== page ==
Inside Emilio Estefan and Consuelo Vanderbilt’s ‘Latin Ignition’ Show at the Guggenheim Museum

Picture this: Consuelo Vanderbilt, a swan-like figure with blonde tresses and gold jewels, is holding court in the Guggenheim Museum amongst old friends and VIPs alongside legendary Latin music producer Emilio Estefan. Last night, the two joined forces for the first time ever with one mission: to highlight Latino designers from around the world and ignite a broader appreciation of what Latin style and fashion are about.

“We came together because 18 percent of the U.S. market is comprised of Latin Americans, but it’s not given enough attention—it’s not serviced enough,” Vanderbilt, an entrepreneur and longtime society fixture (she’s a descendant of the famous New York Vanderbilt railroad family), told ELLE.com. She was wearing a long black studded cut-out dress from Marc Bouwer, a member of Vanderbilt’s community platform SohoMuse.

Last year, Vanderbilt’s company produced “Ignite the Runway,” which featured designers like Victor De Souza, Argenis, and Manuel Tiscareño, and seamlessly blended technology, music, and art. But this year’s event, dubbed “Latin Ignition,” focused squarely on giving Latin designers a platform.

Consuelo Vanderbilt

Courtesy Latin Ignition

After an intimate cocktail hour in the museum’s restaurant, guests descended down to the Guggenheim’s Peter B. Lewis Theater for the fashion show, a bijoux space that also served as Jason Wu’s setting for his NYFW show last season. And it was a fitting date for the proceedings, as it took place on the first official day of fashion week and just a few days before the start of Hispanic Heritage Month.

This year’s cohort included four talents: Alvin Valley, Laura Garcia, Nabys Vielman, and Cesar Galindo. Valley showed minidresses with feathers, laser-cut corset belts, and bikinis. One model paired her look with two little leashed dogs to the delight of guests. Garcia, a sustainable designer, exhibited striped sundresses and paisley frocks, while Venezuela native Vielman showcased his flair for pop art and prints. Galindo, for his part, demonstrated his ladylike silhouettes, bold sleeves, and elegant draping. The party continued afterwards with music by Latin rock band Los Rabanes and DJ Hex Hector.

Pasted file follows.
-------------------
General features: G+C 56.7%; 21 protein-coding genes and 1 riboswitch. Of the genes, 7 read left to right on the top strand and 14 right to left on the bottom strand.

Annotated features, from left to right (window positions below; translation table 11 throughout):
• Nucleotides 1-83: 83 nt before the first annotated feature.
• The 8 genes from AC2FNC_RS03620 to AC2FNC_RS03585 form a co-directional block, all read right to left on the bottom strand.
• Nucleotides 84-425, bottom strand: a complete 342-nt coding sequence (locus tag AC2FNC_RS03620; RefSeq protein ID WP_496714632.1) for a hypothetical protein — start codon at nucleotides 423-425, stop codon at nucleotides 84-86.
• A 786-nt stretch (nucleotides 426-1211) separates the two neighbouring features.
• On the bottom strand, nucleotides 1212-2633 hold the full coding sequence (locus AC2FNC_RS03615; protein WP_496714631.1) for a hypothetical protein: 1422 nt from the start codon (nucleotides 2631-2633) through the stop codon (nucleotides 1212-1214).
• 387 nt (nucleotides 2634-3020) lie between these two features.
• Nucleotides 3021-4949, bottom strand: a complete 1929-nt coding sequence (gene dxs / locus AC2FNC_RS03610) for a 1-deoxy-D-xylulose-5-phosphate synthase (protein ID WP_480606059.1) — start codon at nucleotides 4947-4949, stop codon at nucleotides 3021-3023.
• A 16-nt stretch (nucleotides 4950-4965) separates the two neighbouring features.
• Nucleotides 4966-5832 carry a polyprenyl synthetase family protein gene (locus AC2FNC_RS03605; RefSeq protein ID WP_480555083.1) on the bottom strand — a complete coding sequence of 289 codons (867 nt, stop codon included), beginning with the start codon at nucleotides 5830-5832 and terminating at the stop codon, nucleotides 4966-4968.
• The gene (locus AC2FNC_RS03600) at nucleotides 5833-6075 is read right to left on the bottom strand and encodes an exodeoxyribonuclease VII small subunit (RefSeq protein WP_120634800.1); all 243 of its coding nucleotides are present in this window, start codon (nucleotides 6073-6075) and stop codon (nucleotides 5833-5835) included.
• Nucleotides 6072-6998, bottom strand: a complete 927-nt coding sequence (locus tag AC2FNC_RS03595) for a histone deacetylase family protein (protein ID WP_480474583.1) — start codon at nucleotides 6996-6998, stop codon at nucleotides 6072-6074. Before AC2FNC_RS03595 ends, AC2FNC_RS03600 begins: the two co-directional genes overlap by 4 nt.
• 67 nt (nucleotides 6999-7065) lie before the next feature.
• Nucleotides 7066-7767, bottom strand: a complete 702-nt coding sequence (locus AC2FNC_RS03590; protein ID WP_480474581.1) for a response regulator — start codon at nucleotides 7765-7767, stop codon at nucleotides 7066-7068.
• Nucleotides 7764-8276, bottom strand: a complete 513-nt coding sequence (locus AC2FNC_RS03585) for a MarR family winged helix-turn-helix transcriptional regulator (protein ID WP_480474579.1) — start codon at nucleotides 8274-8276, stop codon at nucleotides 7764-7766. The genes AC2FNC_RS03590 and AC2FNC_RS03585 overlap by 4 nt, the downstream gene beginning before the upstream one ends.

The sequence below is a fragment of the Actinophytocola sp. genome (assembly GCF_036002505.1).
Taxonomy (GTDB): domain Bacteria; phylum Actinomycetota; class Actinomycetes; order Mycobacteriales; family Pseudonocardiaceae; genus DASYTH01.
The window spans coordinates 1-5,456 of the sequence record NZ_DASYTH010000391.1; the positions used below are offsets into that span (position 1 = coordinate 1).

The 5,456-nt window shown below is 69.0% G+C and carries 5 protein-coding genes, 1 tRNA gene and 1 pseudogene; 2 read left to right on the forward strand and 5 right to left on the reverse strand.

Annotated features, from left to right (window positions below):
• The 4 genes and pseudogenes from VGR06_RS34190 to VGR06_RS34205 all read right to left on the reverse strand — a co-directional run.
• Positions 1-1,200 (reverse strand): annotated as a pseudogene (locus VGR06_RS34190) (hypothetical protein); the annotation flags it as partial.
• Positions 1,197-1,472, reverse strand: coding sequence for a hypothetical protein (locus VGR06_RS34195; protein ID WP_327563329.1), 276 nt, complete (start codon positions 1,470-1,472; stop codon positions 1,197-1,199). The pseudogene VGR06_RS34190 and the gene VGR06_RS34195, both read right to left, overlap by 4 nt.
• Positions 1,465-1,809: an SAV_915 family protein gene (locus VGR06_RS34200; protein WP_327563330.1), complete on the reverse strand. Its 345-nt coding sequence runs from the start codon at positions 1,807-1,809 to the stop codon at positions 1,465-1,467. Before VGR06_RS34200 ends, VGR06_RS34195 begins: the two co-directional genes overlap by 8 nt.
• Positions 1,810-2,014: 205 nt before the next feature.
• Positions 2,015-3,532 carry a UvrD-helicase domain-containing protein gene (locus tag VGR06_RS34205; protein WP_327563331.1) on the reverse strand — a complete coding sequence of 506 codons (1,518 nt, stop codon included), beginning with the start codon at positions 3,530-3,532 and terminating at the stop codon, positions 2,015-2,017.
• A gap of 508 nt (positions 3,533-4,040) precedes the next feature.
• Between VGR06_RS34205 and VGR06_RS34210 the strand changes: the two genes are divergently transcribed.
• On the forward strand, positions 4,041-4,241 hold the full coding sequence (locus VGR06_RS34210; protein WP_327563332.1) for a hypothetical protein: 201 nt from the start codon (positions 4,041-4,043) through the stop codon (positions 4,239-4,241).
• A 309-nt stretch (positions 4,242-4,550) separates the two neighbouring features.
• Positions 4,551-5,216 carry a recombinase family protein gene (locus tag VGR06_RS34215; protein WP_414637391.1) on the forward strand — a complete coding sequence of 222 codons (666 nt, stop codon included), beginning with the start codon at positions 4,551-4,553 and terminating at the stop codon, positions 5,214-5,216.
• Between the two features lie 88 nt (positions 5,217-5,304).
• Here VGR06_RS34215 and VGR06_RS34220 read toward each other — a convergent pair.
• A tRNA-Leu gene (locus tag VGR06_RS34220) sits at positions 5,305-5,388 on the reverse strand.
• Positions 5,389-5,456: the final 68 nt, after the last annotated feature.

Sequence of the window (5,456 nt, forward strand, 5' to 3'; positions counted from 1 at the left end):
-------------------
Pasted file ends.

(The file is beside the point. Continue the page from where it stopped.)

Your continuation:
“Emilio is a man that is inspired by discovering talent and helping to nurture talent,” Vanderbilt continued. “And SohoMuse is all about procuring job opportunities, branding, connecting, collaborating, building, and bridging. It’s not just about the designers, it’s about the makeup artists, it’s about the hairdressers…it’s about giving them an extraordinary platform to begin.”

Headshot of Mario Abad

Mario Abad is a fashion writer and editor based in Brooklyn. He was previously the fashion editor at Paper and has contributed to Vogue, W, Robb Report, Fashionista, V magazine, and Forbes. He can also recite every Miranda Priestly line by heart.

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